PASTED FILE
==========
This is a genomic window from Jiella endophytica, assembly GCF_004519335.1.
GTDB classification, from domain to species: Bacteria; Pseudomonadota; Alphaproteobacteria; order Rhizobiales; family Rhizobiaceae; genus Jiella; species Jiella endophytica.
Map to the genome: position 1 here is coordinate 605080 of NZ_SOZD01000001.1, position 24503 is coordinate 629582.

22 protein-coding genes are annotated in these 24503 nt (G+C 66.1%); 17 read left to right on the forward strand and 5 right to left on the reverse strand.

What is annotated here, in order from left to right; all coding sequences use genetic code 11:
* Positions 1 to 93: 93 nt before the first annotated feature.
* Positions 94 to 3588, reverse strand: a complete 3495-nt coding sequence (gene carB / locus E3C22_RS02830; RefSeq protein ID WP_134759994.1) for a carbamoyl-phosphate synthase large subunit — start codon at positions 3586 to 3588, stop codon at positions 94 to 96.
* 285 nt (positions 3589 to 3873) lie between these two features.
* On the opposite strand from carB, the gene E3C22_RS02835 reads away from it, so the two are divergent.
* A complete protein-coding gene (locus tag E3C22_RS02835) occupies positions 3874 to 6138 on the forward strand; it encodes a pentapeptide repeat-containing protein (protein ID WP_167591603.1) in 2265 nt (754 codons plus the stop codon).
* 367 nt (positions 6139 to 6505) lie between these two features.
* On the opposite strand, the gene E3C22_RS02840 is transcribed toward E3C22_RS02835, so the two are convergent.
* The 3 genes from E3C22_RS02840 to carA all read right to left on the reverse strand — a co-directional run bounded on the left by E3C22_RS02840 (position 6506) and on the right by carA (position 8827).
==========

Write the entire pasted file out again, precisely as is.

This is a genomic window from Jiella endophytica, assembly GCF_004519335.1.
GTDB classification, from domain to species: Bacteria; Pseudomonadota; Alphaproteobacteria; order Rhizobiales; family Rhizobiaceae; genus Jiella; species Jiella endophytica.
Map to the genome: position 1 here is coordinate 605080 of NZ_SOZD01000001.1, position 24503 is coordinate 629582.

22 protein-coding genes are annotated in these 24503 nt (G+C 66.1%); 17 read left to right on the forward strand and 5 right to left on the reverse strand.

What is annotated here, in order from left to right; all coding sequences use genetic code 11:
* Positions 1 to 93: 93 nt before the first annotated feature.
* Positions 94 to 3588, reverse strand: a complete 3495-nt coding sequence (gene carB / locus E3C22_RS02830; RefSeq protein ID WP_134759994.1) for a carbamoyl-phosphate synthase large subunit — start codon at positions 3586 to 3588, stop codon at positions 94 to 96.
* 285 nt (positions 3589 to 3873) lie between these two features.
* On the opposite strand from carB, the gene E3C22_RS02835 reads away from it, so the two are divergent.
* A complete protein-coding gene (locus tag E3C22_RS02835) occupies positions 3874 to 6138 on the forward strand; it encodes a pentapeptide repeat-containing protein (protein ID WP_167591603.1) in 2265 nt (754 codons plus the stop codon).
* 367 nt (positions 6139 to 6505) lie between these two features.
* On the opposite strand, the gene E3C22_RS02840 is transcribed toward E3C22_RS02835, so the two are convergent.
* The 3 genes from E3C22_RS02840 to carA all read right to left on the reverse strand — a co-directional run bounded on the left by E3C22_RS02840 (position 6506) and on the right by carA (position 8827).